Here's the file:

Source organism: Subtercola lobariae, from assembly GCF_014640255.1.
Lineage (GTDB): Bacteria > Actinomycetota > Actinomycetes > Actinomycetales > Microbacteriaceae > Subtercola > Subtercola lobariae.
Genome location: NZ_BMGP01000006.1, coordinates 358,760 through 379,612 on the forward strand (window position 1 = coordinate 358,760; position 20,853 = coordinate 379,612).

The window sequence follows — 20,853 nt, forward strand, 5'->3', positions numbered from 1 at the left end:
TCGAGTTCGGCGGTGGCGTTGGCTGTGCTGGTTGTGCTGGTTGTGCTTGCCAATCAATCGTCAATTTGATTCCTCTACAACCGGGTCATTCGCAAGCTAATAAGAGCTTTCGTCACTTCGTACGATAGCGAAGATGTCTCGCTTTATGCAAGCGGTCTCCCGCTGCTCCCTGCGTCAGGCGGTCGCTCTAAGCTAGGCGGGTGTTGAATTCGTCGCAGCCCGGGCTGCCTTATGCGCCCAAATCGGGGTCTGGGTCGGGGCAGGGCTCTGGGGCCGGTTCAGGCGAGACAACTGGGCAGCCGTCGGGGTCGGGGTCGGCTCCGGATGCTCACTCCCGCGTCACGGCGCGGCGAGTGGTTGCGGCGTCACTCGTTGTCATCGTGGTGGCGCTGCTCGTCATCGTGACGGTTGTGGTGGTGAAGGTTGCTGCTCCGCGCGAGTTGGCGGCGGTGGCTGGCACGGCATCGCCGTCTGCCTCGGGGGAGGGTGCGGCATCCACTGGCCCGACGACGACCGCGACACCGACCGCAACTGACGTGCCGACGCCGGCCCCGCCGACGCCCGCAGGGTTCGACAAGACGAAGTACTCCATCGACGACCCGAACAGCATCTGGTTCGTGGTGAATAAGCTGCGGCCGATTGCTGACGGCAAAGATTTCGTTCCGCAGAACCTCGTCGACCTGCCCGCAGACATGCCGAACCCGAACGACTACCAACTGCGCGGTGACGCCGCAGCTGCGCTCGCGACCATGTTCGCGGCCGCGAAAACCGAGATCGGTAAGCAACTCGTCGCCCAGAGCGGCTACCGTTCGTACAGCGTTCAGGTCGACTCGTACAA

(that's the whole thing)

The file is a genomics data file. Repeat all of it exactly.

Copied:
Source organism: Subtercola lobariae, from assembly GCF_014640255.1.
Lineage (GTDB): Bacteria > Actinomycetota > Actinomycetes > Actinomycetales > Microbacteriaceae > Subtercola > Subtercola lobariae.
Genome location: NZ_BMGP01000006.1, coordinates 358,760 through 379,612 on the forward strand (window position 1 = coordinate 358,760; position 20,853 = coordinate 379,612).

The window sequence follows — 20,853 nt, forward strand, 5'->3', positions numbered from 1 at the left end:
TCGAGTTCGGCGGTGGCGTTGGCTGTGCTGGTTGTGCTGGTTGTGCTTGCCAATCAATCGTCAATTTGATTCCTCTACAACCGGGTCATTCGCAAGCTAATAAGAGCTTTCGTCACTTCGTACGATAGCGAAGATGTCTCGCTTTATGCAAGCGGTCTCCCGCTGCTCCCTGCGTCAGGCGGTCGCTCTAAGCTAGGCGGGTGTTGAATTCGTCGCAGCCCGGGCTGCCTTATGCGCCCAAATCGGGGTCTGGGTCGGGGCAGGGCTCTGGGGCCGGTTCAGGCGAGACAACTGGGCAGCCGTCGGGGTCGGGGTCGGCTCCGGATGCTCACTCCCGCGTCACGGCGCGGCGAGTGGTTGCGGCGTCACTCGTTGTCATCGTGGTGGCGCTGCTCGTCATCGTGACGGTTGTGGTGGTGAAGGTTGCTGCTCCGCGCGAGTTGGCGGCGGTGGCTGGCACGGCATCGCCGTCTGCCTCGGGGGAGGGTGCGGCATCCACTGGCCCGACGACGACCGCGACACCGACCGCAACTGACGTGCCGACGCCGGCCCCGCCGACGCCCGCAGGGTTCGACAAGACGAAGTACTCCATCGACGACCCGAACAGCATCTGGTTCGTGGTGAATAAGCTGCGGCCGATTGCTGACGGCAAAGATTTCGTTCCGCAGAACCTCGTCGACCTGCCCGCAGACATGCCGAACCCGAACGACTACCAACTGCGCGGTGACGCCGCAGCTGCGCTCGCGACCATGTTCGCGGCCGCGAAAACCGAGATCGGTAAGCAACTCGTCGCCCAGAGCGGCTACCGTTCGTACAGCGTTCAGGTCGACTCGTACAA